Portsmouth looks into Piketon conflict, tours plant


By Nikki Blankenship - nblankenship@aimmediamidwest.com



The City of Portsmouth is faced with a decision to make regarding the Department of Energy’s (DOE) gaseous diffusion plant in Piketon.

After being utilized as a uranium enrichment plant for approximately half a century, it was determined the plant had served its purpose and remained a cold war era relic set to be decommissioned and demolished. As part of that process, DOE is constructing an on-site dump to dispose of only three percent of nuclear waste remaining at the site with the remainder to be sent out of state. Though the project began with community support, citizens of Piketon have since withdrawn their support for the project, and Piketon Mayor Billy Spencer has been looking for outside support.

Spencer address Council Monday night asking for support from Portsmouth.

“You may or may not know that the Village of Piketon is in conflict with the DOE over them wanting to build an onsite disposal cell,” Spencer began. “We oppose that. We have opposed that since 2014. The DOE has made false statements all the way from 2014 through today. We’ve exposed many of those.”

Spencer state that the DOE has since had to issue statements agreeing to distributing false information to the public. The Piketon Mayor added that in 2016 Piketon hired an independent party to do a third party assessment.

“He found that the bedrock was deeply fractured underneath this cell,” Spencer said about the third party assessment. “In the public meetings clear back to 2014, they stated that there are no fractures in the bedrock. They buried the information in a 4,000 page report, but who’s going to read that.”

Spencer provided Council with a copy of the third party assessment and asked that they consider passing a resolution standing with Piketon as other local governments have recently done.

With the plant being demolished, there were three options for the community — to leave the structures and waste and shut the site down, clean it up for future use with some waste disposed of on site or to send all waste off-site. Five million cubic yards of waste will remain on site, only three percent of total waste. In making these determinations, Public Relations and Communications Manager Jason Lovins explained that the site looked at the best location for such disposal, the best way to house the underground disposal facility and what kind of waste could be housed in the disposal cells. According to the DOE, waste to remain on site is the least radioactive/hazardous material onsite.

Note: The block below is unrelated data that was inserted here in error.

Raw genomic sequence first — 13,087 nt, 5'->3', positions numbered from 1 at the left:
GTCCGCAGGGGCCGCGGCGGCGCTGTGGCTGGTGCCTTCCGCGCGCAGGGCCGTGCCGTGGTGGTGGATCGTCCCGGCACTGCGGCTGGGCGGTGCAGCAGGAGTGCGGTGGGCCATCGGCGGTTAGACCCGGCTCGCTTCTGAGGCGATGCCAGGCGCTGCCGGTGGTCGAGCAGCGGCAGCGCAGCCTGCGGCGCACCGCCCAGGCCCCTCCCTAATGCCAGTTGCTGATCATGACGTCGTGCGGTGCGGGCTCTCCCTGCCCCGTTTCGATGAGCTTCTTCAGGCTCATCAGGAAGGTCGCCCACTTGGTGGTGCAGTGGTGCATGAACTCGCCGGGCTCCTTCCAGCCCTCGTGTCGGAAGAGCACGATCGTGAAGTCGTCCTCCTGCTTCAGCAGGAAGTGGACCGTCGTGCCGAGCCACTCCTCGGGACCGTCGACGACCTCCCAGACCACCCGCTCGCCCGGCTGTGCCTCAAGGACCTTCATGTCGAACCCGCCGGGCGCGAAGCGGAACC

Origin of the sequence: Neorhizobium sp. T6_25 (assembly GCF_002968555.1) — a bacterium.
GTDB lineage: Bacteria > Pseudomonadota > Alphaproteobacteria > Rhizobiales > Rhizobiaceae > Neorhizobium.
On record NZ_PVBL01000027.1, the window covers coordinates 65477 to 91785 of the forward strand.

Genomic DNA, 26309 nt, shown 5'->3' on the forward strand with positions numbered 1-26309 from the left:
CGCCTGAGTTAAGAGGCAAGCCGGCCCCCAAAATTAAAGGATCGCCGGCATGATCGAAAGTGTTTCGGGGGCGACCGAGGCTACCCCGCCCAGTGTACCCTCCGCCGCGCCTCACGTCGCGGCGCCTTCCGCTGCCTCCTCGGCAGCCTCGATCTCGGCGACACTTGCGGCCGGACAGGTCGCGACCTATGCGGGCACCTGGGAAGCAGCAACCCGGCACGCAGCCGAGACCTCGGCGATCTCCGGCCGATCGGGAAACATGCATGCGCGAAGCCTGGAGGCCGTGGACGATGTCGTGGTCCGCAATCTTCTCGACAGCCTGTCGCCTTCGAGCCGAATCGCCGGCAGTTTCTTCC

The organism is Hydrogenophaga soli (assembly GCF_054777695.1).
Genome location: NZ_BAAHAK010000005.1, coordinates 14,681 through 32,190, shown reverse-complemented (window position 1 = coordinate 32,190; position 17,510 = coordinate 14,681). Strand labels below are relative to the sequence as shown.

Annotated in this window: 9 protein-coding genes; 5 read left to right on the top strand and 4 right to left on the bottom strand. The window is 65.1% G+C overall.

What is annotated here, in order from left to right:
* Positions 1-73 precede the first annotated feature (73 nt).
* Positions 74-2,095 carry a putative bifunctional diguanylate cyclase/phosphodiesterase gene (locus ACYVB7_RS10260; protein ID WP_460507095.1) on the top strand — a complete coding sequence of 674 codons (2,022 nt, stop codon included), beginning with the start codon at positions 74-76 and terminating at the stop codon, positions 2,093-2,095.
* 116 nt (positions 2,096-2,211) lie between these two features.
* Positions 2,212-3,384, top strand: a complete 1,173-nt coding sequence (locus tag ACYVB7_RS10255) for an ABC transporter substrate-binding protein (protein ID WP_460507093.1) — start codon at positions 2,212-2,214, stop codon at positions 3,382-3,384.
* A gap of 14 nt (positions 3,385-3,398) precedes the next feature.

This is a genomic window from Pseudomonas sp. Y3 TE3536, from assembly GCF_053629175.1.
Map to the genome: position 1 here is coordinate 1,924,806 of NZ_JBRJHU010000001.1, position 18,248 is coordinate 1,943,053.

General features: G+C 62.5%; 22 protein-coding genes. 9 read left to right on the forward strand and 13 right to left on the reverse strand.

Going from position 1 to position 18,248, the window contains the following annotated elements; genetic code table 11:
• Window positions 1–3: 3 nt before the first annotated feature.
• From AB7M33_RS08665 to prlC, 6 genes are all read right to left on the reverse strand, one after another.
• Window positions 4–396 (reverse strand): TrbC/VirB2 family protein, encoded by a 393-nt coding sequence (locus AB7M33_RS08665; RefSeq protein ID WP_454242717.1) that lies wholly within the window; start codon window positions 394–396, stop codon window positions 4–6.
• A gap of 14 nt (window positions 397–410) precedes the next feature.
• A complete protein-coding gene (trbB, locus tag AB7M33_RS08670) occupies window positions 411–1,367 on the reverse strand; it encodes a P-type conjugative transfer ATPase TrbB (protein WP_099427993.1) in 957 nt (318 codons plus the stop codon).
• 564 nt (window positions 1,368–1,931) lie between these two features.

Council agreed to look into the conflict between the parties while also considering the health and safety of the community. As part of that effort, members of Portsmouth City Council toured the site and spoke with leading scientists regarding the underground disposal facility being built.

While on the tour, City officials learned of the plant’s history and traveled by shuttle across the site big enough to be the nucleus of a small city. On site, the plant has its own power plants and water distribution.

As the tour concluded, Council members had an opportunity to view models of how the disposal cells will be housed in order to ensure that there is not contamination and thus hazard to nearby residents or water sources.

The location of the disposal facility is on top a hill. It will include a 10 foot cover that includes natural material to ensure rain water runs off and is never able to penetrate to disposal cells which will house the contaminants. Beneath the structure will also be another 10 foot system designed to prevent contaminants from draining and contaminating outside areas and water supplies. It also includes man-made and natural items meant to be impenetrable. The system also includes drains so that if contaminants drain from the cells into the ground beneath, it is drained off to be filtered and treated without contaminating water or soil outside the cell.

Before leaving the tour, Council members took a look at the actual facility location where dirt is already being moved.

Portsmouth City Council will meet again at 6 p.m. on Monday, Dec. 11 in Council Chambers on the second floor of the Municipal Building on Second Street.

By Nikki Blankenship

nblankenship@aimmediamidwest.com

Reach Nikki Blankenship at 740-353-3101 ext. 1931.

Reach Nikki Blankenship at 740-353-3101 ext. 1931.

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